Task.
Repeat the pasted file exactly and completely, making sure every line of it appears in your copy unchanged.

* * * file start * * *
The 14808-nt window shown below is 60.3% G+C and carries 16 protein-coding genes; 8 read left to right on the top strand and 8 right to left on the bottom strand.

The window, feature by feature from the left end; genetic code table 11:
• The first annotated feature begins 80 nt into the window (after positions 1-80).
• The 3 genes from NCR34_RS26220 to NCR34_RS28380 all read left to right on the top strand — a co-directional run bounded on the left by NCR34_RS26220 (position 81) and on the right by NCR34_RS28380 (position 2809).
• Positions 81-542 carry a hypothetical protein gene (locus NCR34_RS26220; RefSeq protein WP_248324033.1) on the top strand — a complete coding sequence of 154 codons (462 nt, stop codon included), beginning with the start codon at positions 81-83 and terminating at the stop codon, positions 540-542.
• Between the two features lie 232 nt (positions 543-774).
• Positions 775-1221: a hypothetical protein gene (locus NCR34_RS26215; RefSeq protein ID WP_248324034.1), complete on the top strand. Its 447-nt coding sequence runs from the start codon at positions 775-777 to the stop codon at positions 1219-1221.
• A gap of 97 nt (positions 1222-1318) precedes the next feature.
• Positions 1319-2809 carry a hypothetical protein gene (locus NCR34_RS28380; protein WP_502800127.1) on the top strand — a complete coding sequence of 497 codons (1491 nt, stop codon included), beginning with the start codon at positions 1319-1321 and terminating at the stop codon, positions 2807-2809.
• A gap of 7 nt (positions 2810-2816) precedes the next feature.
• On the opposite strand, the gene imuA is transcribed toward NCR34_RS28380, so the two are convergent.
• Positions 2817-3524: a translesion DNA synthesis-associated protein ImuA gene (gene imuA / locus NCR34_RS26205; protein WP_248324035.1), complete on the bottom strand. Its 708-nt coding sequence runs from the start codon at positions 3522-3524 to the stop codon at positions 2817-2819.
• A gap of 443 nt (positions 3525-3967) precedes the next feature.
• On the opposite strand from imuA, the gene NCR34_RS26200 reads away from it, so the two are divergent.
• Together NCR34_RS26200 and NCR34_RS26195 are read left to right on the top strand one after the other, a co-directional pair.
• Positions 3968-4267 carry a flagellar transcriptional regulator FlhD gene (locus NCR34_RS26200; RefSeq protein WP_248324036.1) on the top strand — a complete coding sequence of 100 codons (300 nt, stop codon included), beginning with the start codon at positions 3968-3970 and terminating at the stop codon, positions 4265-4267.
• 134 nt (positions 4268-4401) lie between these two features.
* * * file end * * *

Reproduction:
The 14808-nt window shown below is 60.3% G+C and carries 16 protein-coding genes; 8 read left to right on the top strand and 8 right to left on the bottom strand.

The window, feature by feature from the left end; genetic code table 11:
• The first annotated feature begins 80 nt into the window (after positions 1-80).
• The 3 genes from NCR34_RS26220 to NCR34_RS28380 all read left to right on the top strand — a co-directional run bounded on the left by NCR34_RS26220 (position 81) and on the right by NCR34_RS28380 (position 2809).
• Positions 81-542 carry a hypothetical protein gene (locus NCR34_RS26220; RefSeq protein WP_248324033.1) on the top strand — a complete coding sequence of 154 codons (462 nt, stop codon included), beginning with the start codon at positions 81-83 and terminating at the stop codon, positions 540-542.
• Between the two features lie 232 nt (positions 543-774).
• Positions 775-1221: a hypothetical protein gene (locus NCR34_RS26215; RefSeq protein ID WP_248324034.1), complete on the top strand. Its 447-nt coding sequence runs from the start codon at positions 775-777 to the stop codon at positions 1219-1221.
• A gap of 97 nt (positions 1222-1318) precedes the next feature.
• Positions 1319-2809 carry a hypothetical protein gene (locus NCR34_RS28380; protein WP_502800127.1) on the top strand — a complete coding sequence of 497 codons (1491 nt, stop codon included), beginning with the start codon at positions 1319-1321 and terminating at the stop codon, positions 2807-2809.
• A gap of 7 nt (positions 2810-2816) precedes the next feature.
• On the opposite strand, the gene imuA is transcribed toward NCR34_RS28380, so the two are convergent.
• Positions 2817-3524: a translesion DNA synthesis-associated protein ImuA gene (gene imuA / locus NCR34_RS26205; protein WP_248324035.1), complete on the bottom strand. Its 708-nt coding sequence runs from the start codon at positions 3522-3524 to the stop codon at positions 2817-2819.
• A gap of 443 nt (positions 3525-3967) precedes the next feature.
• On the opposite strand from imuA, the gene NCR34_RS26200 reads away from it, so the two are divergent.
• Together NCR34_RS26200 and NCR34_RS26195 are read left to right on the top strand one after the other, a co-directional pair.
• Positions 3968-4267 carry a flagellar transcriptional regulator FlhD gene (locus NCR34_RS26200; RefSeq protein WP_248324036.1) on the top strand — a complete coding sequence of 100 codons (300 nt, stop codon included), beginning with the start codon at positions 3968-3970 and terminating at the stop codon, positions 4265-4267.
• 134 nt (positions 4268-4401) lie between these two features.